I soon went out and bought my own kayak. It was an Ocean Kayak Frenzy (all that I could afford.) At the time I loved it; it got me out on the water and helped me to fall back in love with fishing. It was uncomfortable, but I did not care. I am overly happy that companies, such as Jackson Kayak, are making kayaks specifically for the kayak angler now. I currently fish out of a Jackson Coosa for rivers and a Jackson Cuda for lakes, and I love them!

I started to notice other anglers fishing from kayaks on my local lakes and rivers. I perused the internet and realized that kayak fishing was really gaining in popularity and there were clubs and forums forming specifically for kayak anglers. I got to know a few other kayak fishermen and realized that most of these anglers fit much more with my fishing ideals. They were anglers who fished because they loved being a part of nature. They enjoyed the piece and solitude of a low flowing river or the sun peaking over the trees on the eastern side of a cove. They took pride in and cared for the fish they landed. They had respect.

A few years later some bass fishing kayak tournaments started to pop up, and my competitive nature drove me to enter. These were not much different than the “Power Boat” tournaments I fished a few years earlier, but the anglers who entered where completely different. They were just as competitive, but they were friendly. They all talked to one another after the tournaments, sharing how they caught their fish (unheard of the power boat tournament I fished before) while they hung out and ate, as they waited for the results.

The tournaments were geared much more toward the conservation side of fishing. The launch was similar, 50 to 80 boats all taking off as fast as they could to their “honey hole,” but instead of seeing giant rooster-tails kicking up behind the boats and smelling fuel and exhaust in the air, you see nothing but anglers in kayaks with paddles pushing back and forth. The only smell is that of the crisp morning air. Some of the tournaments allowed you to launch from anywhere you wanted, so you were alone for the morning piece just as if you were fishing purely for the enjoyment.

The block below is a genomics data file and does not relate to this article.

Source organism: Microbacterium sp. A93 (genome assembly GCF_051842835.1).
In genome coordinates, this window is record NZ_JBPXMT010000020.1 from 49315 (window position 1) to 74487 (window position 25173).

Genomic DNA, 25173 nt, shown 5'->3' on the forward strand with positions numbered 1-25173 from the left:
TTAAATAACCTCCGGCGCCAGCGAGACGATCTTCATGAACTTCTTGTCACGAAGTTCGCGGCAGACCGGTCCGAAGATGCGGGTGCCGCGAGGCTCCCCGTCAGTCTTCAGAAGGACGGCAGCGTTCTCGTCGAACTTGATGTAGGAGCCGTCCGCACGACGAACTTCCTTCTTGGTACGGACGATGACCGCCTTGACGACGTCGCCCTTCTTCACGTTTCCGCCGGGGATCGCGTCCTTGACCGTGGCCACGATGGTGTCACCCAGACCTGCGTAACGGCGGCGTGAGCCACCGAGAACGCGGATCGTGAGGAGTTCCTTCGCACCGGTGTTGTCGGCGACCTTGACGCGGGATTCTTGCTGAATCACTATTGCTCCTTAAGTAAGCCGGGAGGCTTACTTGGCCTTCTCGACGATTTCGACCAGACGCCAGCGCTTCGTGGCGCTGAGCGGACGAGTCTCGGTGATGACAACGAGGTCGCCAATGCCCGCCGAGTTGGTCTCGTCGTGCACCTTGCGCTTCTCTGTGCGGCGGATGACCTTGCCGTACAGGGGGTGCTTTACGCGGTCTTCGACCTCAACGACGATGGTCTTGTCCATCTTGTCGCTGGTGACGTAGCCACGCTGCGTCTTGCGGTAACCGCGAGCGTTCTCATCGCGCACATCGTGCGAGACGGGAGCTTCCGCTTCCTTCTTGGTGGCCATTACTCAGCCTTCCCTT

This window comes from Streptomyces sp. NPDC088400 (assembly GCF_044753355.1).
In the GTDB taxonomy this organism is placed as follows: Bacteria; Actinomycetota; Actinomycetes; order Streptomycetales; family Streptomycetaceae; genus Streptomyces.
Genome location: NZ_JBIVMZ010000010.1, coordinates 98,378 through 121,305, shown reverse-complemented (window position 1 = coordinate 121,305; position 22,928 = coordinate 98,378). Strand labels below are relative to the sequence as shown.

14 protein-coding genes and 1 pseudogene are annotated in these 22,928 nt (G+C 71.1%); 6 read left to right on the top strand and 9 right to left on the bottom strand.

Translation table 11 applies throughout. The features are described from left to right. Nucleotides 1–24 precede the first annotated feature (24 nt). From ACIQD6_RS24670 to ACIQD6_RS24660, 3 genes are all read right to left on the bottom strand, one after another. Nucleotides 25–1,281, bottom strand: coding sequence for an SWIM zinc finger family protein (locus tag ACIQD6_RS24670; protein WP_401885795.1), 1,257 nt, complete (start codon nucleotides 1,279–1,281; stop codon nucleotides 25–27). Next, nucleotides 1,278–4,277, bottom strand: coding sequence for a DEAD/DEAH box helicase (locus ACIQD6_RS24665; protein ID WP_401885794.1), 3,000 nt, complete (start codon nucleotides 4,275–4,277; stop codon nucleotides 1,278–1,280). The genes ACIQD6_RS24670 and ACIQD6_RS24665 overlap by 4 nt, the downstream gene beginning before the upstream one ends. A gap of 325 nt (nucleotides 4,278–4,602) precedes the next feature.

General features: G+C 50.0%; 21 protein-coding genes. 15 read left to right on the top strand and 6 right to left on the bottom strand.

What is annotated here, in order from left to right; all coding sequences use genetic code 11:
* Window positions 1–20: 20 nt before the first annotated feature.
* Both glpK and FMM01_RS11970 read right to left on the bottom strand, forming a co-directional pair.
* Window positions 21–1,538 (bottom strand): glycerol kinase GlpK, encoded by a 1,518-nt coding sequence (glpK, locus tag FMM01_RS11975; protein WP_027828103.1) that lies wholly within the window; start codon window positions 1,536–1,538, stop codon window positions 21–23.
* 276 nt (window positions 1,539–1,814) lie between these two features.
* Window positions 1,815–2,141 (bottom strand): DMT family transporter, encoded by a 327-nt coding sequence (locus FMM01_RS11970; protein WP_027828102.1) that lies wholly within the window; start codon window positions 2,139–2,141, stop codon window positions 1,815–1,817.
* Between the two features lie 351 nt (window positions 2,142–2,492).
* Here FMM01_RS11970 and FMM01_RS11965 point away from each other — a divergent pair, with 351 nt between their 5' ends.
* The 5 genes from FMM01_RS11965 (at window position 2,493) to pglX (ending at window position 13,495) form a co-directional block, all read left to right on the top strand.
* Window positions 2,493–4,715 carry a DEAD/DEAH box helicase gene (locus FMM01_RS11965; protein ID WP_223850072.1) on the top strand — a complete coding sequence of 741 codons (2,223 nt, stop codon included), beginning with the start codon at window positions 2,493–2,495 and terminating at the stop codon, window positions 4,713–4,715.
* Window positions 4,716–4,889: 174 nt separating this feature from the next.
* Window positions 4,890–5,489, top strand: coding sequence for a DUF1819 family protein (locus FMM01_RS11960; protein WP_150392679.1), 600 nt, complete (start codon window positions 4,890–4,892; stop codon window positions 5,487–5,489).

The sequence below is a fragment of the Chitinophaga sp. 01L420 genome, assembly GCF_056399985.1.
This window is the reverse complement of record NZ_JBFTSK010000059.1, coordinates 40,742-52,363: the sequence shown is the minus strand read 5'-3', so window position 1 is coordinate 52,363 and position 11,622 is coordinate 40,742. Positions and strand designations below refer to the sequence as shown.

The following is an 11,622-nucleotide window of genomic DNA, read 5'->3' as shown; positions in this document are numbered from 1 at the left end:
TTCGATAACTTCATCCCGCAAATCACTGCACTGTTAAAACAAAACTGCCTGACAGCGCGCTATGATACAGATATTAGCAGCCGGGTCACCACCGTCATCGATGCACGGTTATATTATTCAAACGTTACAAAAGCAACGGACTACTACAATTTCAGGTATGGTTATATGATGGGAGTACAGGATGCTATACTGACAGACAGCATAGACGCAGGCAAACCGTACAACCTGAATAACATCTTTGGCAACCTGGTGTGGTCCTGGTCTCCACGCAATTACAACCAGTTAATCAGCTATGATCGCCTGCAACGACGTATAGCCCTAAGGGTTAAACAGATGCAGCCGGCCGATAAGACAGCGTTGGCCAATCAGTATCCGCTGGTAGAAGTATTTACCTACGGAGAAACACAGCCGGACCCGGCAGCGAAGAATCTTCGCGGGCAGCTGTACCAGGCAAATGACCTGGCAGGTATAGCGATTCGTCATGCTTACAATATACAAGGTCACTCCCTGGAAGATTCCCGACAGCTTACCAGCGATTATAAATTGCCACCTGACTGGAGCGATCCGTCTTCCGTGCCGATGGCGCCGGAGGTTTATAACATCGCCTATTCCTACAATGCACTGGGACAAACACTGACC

Kayak tournaments had to solve the problem of the weigh in. The competitors were not going to risk killing the fish by putting them on a stringer all day to be weighed in the afternoon. They solved this issue by creating CPR tournaments. CPR stands for Catch/Photo/Release. What happens in a CPR tournament when you catch a fish and it is of legal size, you take a picture of the fish on a measuring board and immediately release the fish back into the water where it was caught. No more pulling fish off their spawning beds or out of their territory all day to be kept in a live well and released somewhere else on the lake. These fish go right back where they belong. Awesome!

Basically, kayak fishing allows me to take care of the environment, have comradery with like minded anglers, and fuels my competitive desires. I am not saying I never fish out of a boat anymore, because I still do and still enjoy it, but I just enjoy kayak fishing much more. Anyway, that is my experience and why I started kayak fishing.